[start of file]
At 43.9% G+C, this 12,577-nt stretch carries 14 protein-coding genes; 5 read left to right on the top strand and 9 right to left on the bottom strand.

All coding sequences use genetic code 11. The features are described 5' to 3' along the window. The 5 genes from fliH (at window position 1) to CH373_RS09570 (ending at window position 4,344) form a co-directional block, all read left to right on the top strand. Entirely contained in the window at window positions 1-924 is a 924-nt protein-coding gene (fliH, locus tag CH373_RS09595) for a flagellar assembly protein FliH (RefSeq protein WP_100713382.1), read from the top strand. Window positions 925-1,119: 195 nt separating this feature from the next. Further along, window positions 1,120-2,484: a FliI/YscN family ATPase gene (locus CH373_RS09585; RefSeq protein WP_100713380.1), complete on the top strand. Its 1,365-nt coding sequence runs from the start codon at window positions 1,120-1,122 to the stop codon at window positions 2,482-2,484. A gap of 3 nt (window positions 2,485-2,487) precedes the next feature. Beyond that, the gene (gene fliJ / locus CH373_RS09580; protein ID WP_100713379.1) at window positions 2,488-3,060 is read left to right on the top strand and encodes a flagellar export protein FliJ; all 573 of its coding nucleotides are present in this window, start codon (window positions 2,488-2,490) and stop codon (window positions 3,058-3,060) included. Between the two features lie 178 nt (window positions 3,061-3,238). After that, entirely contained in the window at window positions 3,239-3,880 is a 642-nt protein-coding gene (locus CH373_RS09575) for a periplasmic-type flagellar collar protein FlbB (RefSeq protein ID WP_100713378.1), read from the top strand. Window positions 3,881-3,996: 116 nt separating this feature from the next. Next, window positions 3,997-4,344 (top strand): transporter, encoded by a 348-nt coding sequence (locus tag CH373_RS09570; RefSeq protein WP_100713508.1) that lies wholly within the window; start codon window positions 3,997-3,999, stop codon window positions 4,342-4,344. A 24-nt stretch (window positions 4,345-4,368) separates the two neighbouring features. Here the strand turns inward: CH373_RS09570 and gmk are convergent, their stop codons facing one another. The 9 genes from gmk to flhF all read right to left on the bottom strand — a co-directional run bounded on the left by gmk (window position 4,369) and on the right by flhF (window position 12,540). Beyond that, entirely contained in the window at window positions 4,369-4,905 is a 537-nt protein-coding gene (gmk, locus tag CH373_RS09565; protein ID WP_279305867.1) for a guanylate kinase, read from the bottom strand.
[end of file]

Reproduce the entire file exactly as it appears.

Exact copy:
At 43.9% G+C, this 12,577-nt stretch carries 14 protein-coding genes; 5 read left to right on the top strand and 9 right to left on the bottom strand.

All coding sequences use genetic code 11. The features are described 5' to 3' along the window. The 5 genes from fliH (at window position 1) to CH373_RS09570 (ending at window position 4,344) form a co-directional block, all read left to right on the top strand. Entirely contained in the window at window positions 1-924 is a 924-nt protein-coding gene (fliH, locus tag CH373_RS09595) for a flagellar assembly protein FliH (RefSeq protein WP_100713382.1), read from the top strand. Window positions 925-1,119: 195 nt separating this feature from the next. Further along, window positions 1,120-2,484: a FliI/YscN family ATPase gene (locus CH373_RS09585; RefSeq protein WP_100713380.1), complete on the top strand. Its 1,365-nt coding sequence runs from the start codon at window positions 1,120-1,122 to the stop codon at window positions 2,482-2,484. A gap of 3 nt (window positions 2,485-2,487) precedes the next feature. Beyond that, the gene (gene fliJ / locus CH373_RS09580; protein ID WP_100713379.1) at window positions 2,488-3,060 is read left to right on the top strand and encodes a flagellar export protein FliJ; all 573 of its coding nucleotides are present in this window, start codon (window positions 2,488-2,490) and stop codon (window positions 3,058-3,060) included. Between the two features lie 178 nt (window positions 3,061-3,238). After that, entirely contained in the window at window positions 3,239-3,880 is a 642-nt protein-coding gene (locus CH373_RS09575) for a periplasmic-type flagellar collar protein FlbB (RefSeq protein ID WP_100713378.1), read from the top strand. Window positions 3,881-3,996: 116 nt separating this feature from the next. Next, window positions 3,997-4,344 (top strand): transporter, encoded by a 348-nt coding sequence (locus tag CH373_RS09570; RefSeq protein WP_100713508.1) that lies wholly within the window; start codon window positions 3,997-3,999, stop codon window positions 4,342-4,344. A 24-nt stretch (window positions 4,345-4,368) separates the two neighbouring features. Here the strand turns inward: CH373_RS09570 and gmk are convergent, their stop codons facing one another. The 9 genes from gmk to flhF all read right to left on the bottom strand — a co-directional run bounded on the left by gmk (window position 4,369) and on the right by flhF (window position 12,540). Beyond that, entirely contained in the window at window positions 4,369-4,905 is a 537-nt protein-coding gene (gmk, locus tag CH373_RS09565; protein ID WP_279305867.1) for a guanylate kinase, read from the bottom strand.